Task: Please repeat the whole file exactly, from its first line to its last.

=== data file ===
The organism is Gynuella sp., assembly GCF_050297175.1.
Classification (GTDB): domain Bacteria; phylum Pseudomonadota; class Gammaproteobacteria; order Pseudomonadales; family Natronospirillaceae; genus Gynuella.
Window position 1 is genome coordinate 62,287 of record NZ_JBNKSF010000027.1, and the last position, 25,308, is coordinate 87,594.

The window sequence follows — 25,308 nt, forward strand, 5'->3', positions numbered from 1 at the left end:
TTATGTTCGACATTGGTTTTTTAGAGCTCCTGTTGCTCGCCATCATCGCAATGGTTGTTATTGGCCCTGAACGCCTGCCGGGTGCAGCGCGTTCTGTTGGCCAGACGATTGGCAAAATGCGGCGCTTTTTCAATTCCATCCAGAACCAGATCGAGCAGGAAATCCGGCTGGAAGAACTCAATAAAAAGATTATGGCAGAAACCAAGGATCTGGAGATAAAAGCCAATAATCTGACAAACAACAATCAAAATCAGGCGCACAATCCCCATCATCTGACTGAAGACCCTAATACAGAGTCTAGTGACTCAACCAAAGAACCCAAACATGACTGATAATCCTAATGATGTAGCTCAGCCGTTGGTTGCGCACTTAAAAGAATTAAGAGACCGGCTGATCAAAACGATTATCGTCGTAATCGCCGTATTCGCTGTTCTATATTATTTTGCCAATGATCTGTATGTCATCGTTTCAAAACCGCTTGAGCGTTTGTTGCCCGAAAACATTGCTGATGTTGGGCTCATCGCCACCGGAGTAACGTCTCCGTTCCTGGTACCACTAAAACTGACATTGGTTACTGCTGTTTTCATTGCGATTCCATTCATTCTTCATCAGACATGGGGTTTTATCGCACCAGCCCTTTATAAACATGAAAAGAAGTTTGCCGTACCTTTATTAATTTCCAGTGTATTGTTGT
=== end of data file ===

The organism is Gynuella sp., assembly GCF_050297175.1.
Classification (GTDB): domain Bacteria; phylum Pseudomonadota; class Gammaproteobacteria; order Pseudomonadales; family Natronospirillaceae; genus Gynuella.
Window position 1 is genome coordinate 62,287 of record NZ_JBNKSF010000027.1, and the last position, 25,308, is coordinate 87,594.

The window sequence follows — 25,308 nt, forward strand, 5'->3', positions numbered from 1 at the left end:
TTATGTTCGACATTGGTTTTTTAGAGCTCCTGTTGCTCGCCATCATCGCAATGGTTGTTATTGGCCCTGAACGCCTGCCGGGTGCAGCGCGTTCTGTTGGCCAGACGATTGGCAAAATGCGGCGCTTTTTCAATTCCATCCAGAACCAGATCGAGCAGGAAATCCGGCTGGAAGAACTCAATAAAAAGATTATGGCAGAAACCAAGGATCTGGAGATAAAAGCCAATAATCTGACAAACAACAATCAAAATCAGGCGCACAATCCCCATCATCTGACTGAAGACCCTAATACAGAGTCTAGTGACTCAACCAAAGAACCCAAACATGACTGATAATCCTAATGATGTAGCTCAGCCGTTGGTTGCGCACTTAAAAGAATTAAGAGACCGGCTGATCAAAACGATTATCGTCGTAATCGCCGTATTCGCTGTTCTATATTATTTTGCCAATGATCTGTATGTCATCGTTTCAAAACCGCTTGAGCGTTTGTTGCCCGAAAACATTGCTGATGTTGGGCTCATCGCCACCGGAGTAACGTCTCCGTTCCTGGTACCACTAAAACTGACATTGGTTACTGCTGTTTTCATTGCGATTCCATTCATTCTTCATCAGACATGGGGTTTTATCGCACCAGCCCTTTATAAACATGAAAAGAAGTTTGCCGTACCTTTATTAATTTCCAGTGTATTGTTGT